10 Greatest LA Kings of All Time

Making a list of the top-10 greatest players will always be difficult, especially for a team with plenty of greats like the Los Angeles Kings. To put this together, I’ve taken into account their on-ice impact, including their production and overall play, and their off-ice impact. It’s also important to remember that some players who played for the Kings, were better overall players than some that feature on this list, but not better Kings. For example, Ziggy Palffy was a better player than plenty of the ones on this list, but his impact on the Kings wasn’t as great. Here are my top 10 greatest Kings of all time.

#10: Dave Taylor

Sitting at number three for points by a Kings and as part of the legendary “Triple Crown Line” I couldn’t leave Dave Taylor off this list. He played his entire 1,111-game career with the Kings and amassed 1069 points during that time. He eclipsed 90 points five times in his career and 100 points twice, he also served as captain for four seasons. A tenacious player despite being just 6-foot tall, Taylor was a menace on the forecheck and scored plenty of dirty goals.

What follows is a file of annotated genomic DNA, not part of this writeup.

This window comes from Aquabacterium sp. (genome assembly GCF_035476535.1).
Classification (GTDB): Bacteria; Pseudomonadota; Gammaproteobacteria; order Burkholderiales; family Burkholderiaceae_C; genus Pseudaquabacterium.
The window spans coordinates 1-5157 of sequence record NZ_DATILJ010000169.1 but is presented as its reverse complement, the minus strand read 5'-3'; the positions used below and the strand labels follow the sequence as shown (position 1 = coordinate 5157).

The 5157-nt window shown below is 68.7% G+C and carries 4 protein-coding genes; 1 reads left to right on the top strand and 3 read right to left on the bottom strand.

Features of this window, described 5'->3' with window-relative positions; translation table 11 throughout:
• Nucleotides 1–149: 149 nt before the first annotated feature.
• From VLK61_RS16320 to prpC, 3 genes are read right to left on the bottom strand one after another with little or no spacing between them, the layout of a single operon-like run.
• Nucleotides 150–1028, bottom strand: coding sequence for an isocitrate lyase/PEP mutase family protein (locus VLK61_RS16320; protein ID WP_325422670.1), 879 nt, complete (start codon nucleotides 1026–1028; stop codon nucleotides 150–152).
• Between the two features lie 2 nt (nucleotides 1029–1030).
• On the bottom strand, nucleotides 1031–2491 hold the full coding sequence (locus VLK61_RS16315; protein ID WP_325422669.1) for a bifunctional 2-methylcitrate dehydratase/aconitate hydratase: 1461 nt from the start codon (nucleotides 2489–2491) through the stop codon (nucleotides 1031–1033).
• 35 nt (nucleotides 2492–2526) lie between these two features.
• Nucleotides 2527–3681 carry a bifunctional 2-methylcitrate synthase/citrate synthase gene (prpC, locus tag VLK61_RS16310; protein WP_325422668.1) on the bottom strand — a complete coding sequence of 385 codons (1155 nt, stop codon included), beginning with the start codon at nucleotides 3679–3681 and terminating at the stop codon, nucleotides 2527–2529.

He wasn’t just a legendary player for the Kings either, he also served as a member of the front office for a long time. He began working as an assistant general manager right after retiring and eventually into the director of player development role, before becoming general manager in 1997-98. He held this role until 2005-06 and left the organization in 2007. He built a lot of the Cup-winning team, drafting players like Dustin Brown, Anze Kopitar, and Jonathan Quick. For his contributions both on and off the ice, he has to make this list.